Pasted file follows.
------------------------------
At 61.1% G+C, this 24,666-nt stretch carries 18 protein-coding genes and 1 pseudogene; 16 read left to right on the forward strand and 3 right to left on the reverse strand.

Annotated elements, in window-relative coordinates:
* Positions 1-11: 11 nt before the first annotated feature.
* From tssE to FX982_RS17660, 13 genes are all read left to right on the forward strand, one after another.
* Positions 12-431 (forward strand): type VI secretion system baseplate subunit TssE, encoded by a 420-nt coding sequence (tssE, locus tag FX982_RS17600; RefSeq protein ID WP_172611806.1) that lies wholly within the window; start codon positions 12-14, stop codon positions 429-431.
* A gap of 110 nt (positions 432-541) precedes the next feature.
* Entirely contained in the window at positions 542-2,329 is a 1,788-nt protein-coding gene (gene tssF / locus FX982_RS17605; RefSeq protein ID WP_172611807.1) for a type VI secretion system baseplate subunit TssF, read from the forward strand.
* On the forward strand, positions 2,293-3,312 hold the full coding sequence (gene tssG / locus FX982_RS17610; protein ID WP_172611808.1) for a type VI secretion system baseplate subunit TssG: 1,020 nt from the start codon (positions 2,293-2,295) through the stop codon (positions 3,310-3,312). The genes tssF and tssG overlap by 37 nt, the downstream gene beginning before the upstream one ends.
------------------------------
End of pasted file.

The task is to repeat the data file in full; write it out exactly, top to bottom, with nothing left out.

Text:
At 61.1% G+C, this 24,666-nt stretch carries 18 protein-coding genes and 1 pseudogene; 16 read left to right on the forward strand and 3 right to left on the reverse strand.

Annotated elements, in window-relative coordinates:
* Positions 1-11: 11 nt before the first annotated feature.
* From tssE to FX982_RS17660, 13 genes are all read left to right on the forward strand, one after another.
* Positions 12-431 (forward strand): type VI secretion system baseplate subunit TssE, encoded by a 420-nt coding sequence (tssE, locus tag FX982_RS17600; RefSeq protein ID WP_172611806.1) that lies wholly within the window; start codon positions 12-14, stop codon positions 429-431.
* A gap of 110 nt (positions 432-541) precedes the next feature.
* Entirely contained in the window at positions 542-2,329 is a 1,788-nt protein-coding gene (gene tssF / locus FX982_RS17605; RefSeq protein ID WP_172611807.1) for a type VI secretion system baseplate subunit TssF, read from the forward strand.
* On the forward strand, positions 2,293-3,312 hold the full coding sequence (gene tssG / locus FX982_RS17610; protein ID WP_172611808.1) for a type VI secretion system baseplate subunit TssG: 1,020 nt from the start codon (positions 2,293-2,295) through the stop codon (positions 3,310-3,312). The genes tssF and tssG overlap by 37 nt, the downstream gene beginning before the upstream one ends.